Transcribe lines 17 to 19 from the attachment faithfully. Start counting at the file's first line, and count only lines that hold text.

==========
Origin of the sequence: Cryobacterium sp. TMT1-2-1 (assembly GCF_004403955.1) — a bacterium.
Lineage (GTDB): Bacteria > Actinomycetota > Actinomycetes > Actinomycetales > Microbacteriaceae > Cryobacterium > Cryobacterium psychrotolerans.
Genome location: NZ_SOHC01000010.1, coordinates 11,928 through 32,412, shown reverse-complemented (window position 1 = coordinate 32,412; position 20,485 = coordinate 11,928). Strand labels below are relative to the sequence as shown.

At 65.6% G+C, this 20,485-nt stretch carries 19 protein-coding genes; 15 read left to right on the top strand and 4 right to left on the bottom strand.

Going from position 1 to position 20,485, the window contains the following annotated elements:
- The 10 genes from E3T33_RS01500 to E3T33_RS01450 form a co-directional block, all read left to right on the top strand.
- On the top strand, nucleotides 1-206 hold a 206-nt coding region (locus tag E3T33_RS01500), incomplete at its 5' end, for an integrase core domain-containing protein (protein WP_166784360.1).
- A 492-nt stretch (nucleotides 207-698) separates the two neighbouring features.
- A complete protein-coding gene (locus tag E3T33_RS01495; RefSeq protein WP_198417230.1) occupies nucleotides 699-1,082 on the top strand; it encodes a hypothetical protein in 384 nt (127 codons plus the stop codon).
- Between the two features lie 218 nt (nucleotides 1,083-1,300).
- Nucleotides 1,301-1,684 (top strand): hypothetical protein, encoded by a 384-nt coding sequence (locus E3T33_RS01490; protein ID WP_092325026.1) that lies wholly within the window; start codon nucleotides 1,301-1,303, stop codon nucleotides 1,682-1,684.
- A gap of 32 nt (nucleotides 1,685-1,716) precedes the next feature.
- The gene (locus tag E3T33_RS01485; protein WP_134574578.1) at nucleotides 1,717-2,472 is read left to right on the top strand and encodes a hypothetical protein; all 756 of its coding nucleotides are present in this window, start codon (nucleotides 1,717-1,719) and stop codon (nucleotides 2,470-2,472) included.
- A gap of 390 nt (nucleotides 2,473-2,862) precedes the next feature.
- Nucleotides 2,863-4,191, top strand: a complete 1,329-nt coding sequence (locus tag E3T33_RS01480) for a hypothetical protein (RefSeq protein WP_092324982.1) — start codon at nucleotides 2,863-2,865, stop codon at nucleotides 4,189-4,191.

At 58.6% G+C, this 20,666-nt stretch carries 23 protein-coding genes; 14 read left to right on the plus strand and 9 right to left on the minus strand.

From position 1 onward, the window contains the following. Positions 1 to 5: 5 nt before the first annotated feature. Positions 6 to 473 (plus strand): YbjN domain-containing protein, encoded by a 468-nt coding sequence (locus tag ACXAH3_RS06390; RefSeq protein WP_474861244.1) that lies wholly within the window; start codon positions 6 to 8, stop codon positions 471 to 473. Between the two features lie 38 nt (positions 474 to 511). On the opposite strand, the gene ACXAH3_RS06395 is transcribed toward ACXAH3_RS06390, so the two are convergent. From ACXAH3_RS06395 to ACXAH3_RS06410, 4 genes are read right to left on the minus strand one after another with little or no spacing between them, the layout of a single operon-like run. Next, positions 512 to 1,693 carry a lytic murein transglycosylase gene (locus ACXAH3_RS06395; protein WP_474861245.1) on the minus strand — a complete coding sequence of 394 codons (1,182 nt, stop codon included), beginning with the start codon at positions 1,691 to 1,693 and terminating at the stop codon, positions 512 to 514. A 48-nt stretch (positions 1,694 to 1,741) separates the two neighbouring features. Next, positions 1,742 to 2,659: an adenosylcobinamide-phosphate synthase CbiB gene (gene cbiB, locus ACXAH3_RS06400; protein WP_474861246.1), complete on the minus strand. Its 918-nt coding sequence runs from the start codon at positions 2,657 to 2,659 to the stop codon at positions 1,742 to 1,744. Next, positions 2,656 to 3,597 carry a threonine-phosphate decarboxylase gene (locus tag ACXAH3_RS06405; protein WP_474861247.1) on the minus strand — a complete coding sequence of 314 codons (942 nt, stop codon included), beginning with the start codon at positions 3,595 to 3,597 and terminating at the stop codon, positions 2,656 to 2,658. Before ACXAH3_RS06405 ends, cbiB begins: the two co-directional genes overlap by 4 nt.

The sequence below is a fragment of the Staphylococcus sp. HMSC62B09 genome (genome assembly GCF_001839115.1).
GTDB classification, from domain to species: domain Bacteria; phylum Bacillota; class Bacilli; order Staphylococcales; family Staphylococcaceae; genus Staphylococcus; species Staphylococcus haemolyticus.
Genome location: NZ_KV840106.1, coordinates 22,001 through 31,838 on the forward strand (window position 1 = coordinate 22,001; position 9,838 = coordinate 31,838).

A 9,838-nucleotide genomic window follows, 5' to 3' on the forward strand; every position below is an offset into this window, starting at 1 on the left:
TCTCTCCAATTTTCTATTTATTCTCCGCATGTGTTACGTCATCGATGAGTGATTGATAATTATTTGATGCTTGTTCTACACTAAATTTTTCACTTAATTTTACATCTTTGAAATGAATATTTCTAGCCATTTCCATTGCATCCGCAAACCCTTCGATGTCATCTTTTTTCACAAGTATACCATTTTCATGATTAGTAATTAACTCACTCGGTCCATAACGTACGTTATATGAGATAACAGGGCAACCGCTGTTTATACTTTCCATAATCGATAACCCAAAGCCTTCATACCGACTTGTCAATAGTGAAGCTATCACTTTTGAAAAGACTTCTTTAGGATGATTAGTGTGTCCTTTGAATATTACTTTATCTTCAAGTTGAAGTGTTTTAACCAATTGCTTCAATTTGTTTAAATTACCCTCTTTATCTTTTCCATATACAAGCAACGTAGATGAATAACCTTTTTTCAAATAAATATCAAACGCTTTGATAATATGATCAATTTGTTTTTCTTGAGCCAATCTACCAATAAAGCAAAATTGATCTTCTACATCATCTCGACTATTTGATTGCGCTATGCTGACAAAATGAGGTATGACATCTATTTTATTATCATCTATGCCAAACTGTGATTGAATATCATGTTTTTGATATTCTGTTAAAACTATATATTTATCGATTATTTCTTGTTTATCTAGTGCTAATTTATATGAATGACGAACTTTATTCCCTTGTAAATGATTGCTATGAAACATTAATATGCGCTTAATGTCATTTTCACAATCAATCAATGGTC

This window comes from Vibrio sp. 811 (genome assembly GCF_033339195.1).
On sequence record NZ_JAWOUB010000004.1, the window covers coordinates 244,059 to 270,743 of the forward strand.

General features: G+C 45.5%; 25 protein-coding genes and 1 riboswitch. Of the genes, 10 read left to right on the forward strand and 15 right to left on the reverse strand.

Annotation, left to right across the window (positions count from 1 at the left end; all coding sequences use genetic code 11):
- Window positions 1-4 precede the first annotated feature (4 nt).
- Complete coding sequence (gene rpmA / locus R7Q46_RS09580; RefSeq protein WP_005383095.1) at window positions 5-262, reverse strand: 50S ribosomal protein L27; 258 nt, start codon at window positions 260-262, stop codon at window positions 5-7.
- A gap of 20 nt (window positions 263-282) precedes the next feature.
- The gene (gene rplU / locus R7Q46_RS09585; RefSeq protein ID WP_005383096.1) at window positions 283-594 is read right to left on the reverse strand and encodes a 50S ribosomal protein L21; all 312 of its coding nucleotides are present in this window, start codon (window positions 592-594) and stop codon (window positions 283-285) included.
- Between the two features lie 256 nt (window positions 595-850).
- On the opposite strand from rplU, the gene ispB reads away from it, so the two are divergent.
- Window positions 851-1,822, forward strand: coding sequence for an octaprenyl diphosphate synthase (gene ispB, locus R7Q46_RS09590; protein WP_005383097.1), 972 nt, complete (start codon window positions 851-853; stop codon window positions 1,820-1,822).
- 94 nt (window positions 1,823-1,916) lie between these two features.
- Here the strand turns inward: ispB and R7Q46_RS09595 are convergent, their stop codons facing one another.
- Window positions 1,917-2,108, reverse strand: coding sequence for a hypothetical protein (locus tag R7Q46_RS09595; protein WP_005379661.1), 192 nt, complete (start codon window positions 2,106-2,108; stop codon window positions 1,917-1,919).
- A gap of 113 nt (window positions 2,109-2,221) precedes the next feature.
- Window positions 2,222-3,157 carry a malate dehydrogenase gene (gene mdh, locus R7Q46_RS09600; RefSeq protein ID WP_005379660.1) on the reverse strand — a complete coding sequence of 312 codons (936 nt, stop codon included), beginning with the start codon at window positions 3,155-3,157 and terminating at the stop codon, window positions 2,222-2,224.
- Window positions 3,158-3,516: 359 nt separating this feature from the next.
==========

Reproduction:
From position 1 onward, the window contains the following. Positions 1 to 5: 5 nt before the first annotated feature. Positions 6 to 473 (plus strand): YbjN domain-containing protein, encoded by a 468-nt coding sequence (locus tag ACXAH3_RS06390; RefSeq protein WP_474861244.1) that lies wholly within the window; start codon positions 6 to 8, stop codon positions 471 to 473. Between the two features lie 38 nt (positions 474 to 511). On the opposite strand, the gene ACXAH3_RS06395 is transcribed toward ACXAH3_RS06390, so the two are convergent. From ACXAH3_RS06395 to ACXAH3_RS06410, 4 genes are read right to left on the minus strand one after another with little or no spacing between them, the layout of a single operon-like run. Next, positions 512 to 1,693 carry a lytic murein transglycosylase gene (locus ACXAH3_RS06395; protein WP_474861245.1) on the minus strand — a complete coding sequence of 394 codons (1,182 nt, stop codon included), beginning with the start codon at positions 1,691 to 1,693 and terminating at the stop codon, positions 512 to 514. A 48-nt stretch (positions 1,694 to 1,741) separates the two neighbouring features. Next, positions 1,742 to 2,659: an adenosylcobinamide-phosphate synthase CbiB gene (gene cbiB, locus ACXAH3_RS06400; protein WP_474861246.1), complete on the minus strand. Its 918-nt coding sequence runs from the start codon at positions 2,657 to 2,659 to the stop codon at positions 1,742 to 1,744. Next, positions 2,656 to 3,597 carry a threonine-phosphate decarboxylase gene (locus tag ACXAH3_RS06405; protein WP_474861247.1) on the minus strand — a complete coding sequence of 314 codons (942 nt, stop codon included), beginning with the start codon at positions 3,595 to 3,597 and terminating at the stop codon, positions 2,656 to 2,658. Before ACXAH3_RS06405 ends, cbiB begins: the two co-directional genes overlap by 4 nt.

The sequence below is a fragment of the Staphylococcus sp. HMSC62B09 genome (genome assembly GCF_001839115.1).
GTDB classification, from domain to species: domain Bacteria; phylum Bacillota; class Bacilli; order Staphylococcales; family Staphylococcaceae; genus Staphylococcus; species Staphylococcus haemolyticus.